As shown in the following graph, which groups school districts into quartiles based on their median household income, there is a strong correlation between high median household income and a high number of committed ESBs. There is also a clear correlation between high median household income and the number of school districts with committed ESBs. Looking at this data alone, it would seem that ESBs are disproportionately in high-income school districts.

However, the story is more complex. Despite this data on median household income, ESBs are not concentrated in school districts with less poverty. The following graph groups school districts into quartiles based on the percentage of households below the federal poverty line. Both committed ESBs and school districts with committed ESBs are distributed more evenly among school districts of varying poverty levels. There are roughly 500 committed ESBs in both the quartile with the lowest percent of poverty and the quartile with the highest percent of poverty. Similarly, looking at school districts with committed ESBs, the top three quartiles all have approximately 100 school districts with ESB commitments, and the quartile with the lowest percent poverty has half as many at 46. This trend persists even when excluding California and Montgomery County, Maryland, which have so many committed ESBs that they might skew the findings.

The CDC’s Social Vulnerability Index offers yet another angle on the question of equity and electric school bus adoption. According to the Index, which measures vulnerability to natural disasters based on factors such as poverty and transportation access, the largest share of committed ESBs — roughly one third — were in the country’s top 25% most vulnerable counties. However, the breakdown changed dramatically once Californian school districts were excluded, with just a small fraction of school districts with electric buses located in the most vulnerable areas. Based on that, it could seem that — outside of California — the transition to ESBs was not happening equitably.

In summary, committed ESBs seem to correlate with high-income households, but not with low poverty rates. It’s still unclear how different factors are driving these trends, and future data will help paint a more nuanced picture of the equity-related trends in ESB adoption and explore potential causes. Future updates will include analysis of the distribution of ESBs among school districts with different percentages of people of color, levels of air pollution and percentages of the population below 200% of the federal poverty level, which would capture households that are struggling economically in places with high living costs.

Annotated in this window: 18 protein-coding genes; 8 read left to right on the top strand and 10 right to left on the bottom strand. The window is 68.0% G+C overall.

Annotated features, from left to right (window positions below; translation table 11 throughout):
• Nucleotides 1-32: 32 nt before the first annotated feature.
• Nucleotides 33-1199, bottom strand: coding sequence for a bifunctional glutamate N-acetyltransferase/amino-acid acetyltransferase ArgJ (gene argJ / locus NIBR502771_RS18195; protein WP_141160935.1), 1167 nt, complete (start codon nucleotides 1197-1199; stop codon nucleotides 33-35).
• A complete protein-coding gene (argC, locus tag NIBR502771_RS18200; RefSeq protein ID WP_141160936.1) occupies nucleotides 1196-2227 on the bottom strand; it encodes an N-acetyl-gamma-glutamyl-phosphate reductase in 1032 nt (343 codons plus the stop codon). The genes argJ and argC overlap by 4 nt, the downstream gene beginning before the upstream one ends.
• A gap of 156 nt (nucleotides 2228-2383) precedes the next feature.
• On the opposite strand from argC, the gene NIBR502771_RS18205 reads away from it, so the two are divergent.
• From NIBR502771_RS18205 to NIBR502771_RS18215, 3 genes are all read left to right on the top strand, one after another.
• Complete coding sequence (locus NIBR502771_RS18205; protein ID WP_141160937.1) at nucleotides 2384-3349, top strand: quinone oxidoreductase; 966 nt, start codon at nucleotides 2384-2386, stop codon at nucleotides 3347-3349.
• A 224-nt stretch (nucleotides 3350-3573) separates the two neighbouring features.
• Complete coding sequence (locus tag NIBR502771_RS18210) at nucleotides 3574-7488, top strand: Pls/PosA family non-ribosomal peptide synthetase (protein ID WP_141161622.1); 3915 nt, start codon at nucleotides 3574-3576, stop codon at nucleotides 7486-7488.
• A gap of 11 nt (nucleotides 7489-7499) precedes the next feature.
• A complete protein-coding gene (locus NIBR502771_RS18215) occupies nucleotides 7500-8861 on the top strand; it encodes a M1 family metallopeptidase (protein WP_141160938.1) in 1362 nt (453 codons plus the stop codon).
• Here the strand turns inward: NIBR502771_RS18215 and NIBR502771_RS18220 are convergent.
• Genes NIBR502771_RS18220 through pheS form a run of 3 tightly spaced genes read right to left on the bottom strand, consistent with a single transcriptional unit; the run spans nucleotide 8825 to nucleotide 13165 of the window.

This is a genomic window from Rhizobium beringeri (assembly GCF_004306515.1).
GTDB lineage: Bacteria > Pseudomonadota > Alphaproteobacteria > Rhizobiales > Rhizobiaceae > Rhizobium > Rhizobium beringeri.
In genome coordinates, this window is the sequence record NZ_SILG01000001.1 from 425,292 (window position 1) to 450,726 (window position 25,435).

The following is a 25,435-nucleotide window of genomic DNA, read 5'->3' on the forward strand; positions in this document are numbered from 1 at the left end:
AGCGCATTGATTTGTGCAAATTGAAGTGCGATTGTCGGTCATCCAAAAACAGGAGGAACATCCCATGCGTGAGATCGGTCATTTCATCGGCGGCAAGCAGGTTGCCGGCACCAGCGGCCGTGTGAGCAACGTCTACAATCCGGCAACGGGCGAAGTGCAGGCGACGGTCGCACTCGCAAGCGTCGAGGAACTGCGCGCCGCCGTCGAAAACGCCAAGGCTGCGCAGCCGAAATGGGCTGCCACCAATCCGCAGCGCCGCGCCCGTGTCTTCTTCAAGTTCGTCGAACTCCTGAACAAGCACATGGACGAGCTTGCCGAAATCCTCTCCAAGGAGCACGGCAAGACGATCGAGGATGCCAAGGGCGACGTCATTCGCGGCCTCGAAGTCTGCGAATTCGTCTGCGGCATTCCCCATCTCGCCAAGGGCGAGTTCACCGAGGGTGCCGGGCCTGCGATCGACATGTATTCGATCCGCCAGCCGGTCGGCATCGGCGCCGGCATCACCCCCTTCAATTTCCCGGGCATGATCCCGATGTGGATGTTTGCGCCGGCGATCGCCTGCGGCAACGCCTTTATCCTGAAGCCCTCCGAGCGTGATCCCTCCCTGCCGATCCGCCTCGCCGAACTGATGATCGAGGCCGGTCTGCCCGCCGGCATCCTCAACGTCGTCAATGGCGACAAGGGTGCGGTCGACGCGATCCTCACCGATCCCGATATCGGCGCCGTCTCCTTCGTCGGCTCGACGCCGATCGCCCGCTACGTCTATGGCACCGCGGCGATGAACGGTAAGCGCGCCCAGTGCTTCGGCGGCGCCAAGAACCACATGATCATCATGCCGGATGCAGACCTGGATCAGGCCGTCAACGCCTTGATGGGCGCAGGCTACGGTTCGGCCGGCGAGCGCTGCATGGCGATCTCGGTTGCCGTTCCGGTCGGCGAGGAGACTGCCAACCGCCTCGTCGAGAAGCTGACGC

What’s Next To Scale Up Electric School Bus Adoption?

ESB adoption is growing, but there is still a long way to go. While there has been a significant increase in committed ESBs since June 2021, they are still less than 1%  of the U.S. school bus fleet. But momentum continues to build. In November 2021, Congress enacted the Infrastructure Investment and Jobs Act, which includes $5 billion over five years for electric and lower-emission school buses. The Environmental Protection Agency (EPA) will distribute this funding through the Clean School Bus Program, which will allocate $500 million per year exclusively for ESBs and may prioritize high-need, tribal, rural or low-income schools. WRI is working to ensure that funding is distributed equitably to communities that will benefit the most from school bus electrification.

This article was originally published on WRI’s Insights.

Leah Lazer is a Research Associate with the Electric School Bus Initiative at World Resources Institute and NUMO, the New Urban Mobility Alliance, hosted by WRI Ross Center for Sustainable Cities.

Lydia Freehafer is a Research Assistant for NUMO, the New Urban Mobility alliance, hosted by WRI Ross Center for Sustainable Cities.

Data visualizations by Rosie Ettenheim